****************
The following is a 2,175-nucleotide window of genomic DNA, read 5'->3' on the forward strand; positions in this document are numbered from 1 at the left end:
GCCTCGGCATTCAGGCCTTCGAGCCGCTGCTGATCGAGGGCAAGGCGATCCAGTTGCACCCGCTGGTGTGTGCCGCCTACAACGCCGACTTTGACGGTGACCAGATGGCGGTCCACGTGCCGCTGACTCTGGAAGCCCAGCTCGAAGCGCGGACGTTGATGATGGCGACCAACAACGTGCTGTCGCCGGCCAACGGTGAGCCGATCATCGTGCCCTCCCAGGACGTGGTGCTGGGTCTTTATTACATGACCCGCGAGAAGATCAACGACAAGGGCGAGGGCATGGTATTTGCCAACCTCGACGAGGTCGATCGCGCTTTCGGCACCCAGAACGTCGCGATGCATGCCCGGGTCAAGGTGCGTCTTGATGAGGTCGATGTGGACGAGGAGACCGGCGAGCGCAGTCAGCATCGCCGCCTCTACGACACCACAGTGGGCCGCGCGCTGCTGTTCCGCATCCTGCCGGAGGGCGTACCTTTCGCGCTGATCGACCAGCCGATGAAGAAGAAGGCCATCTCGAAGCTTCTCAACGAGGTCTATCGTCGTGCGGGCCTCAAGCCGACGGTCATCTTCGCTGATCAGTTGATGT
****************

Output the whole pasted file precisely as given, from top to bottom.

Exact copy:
The following is a 2,175-nucleotide window of genomic DNA, read 5'->3' on the forward strand; positions in this document are numbered from 1 at the left end:
GCCTCGGCATTCAGGCCTTCGAGCCGCTGCTGATCGAGGGCAAGGCGATCCAGTTGCACCCGCTGGTGTGTGCCGCCTACAACGCCGACTTTGACGGTGACCAGATGGCGGTCCACGTGCCGCTGACTCTGGAAGCCCAGCTCGAAGCGCGGACGTTGATGATGGCGACCAACAACGTGCTGTCGCCGGCCAACGGTGAGCCGATCATCGTGCCCTCCCAGGACGTGGTGCTGGGTCTTTATTACATGACCCGCGAGAAGATCAACGACAAGGGCGAGGGCATGGTATTTGCCAACCTCGACGAGGTCGATCGCGCTTTCGGCACCCAGAACGTCGCGATGCATGCCCGGGTCAAGGTGCGTCTTGATGAGGTCGATGTGGACGAGGAGACCGGCGAGCGCAGTCAGCATCGCCGCCTCTACGACACCACAGTGGGCCGCGCGCTGCTGTTCCGCATCCTGCCGGAGGGCGTACCTTTCGCGCTGATCGACCAGCCGATGAAGAAGAAGGCCATCTCGAAGCTTCTCAACGAGGTCTATCGTCGTGCGGGCCTCAAGCCGACGGTCATCTTCGCTGATCAGTTGATGT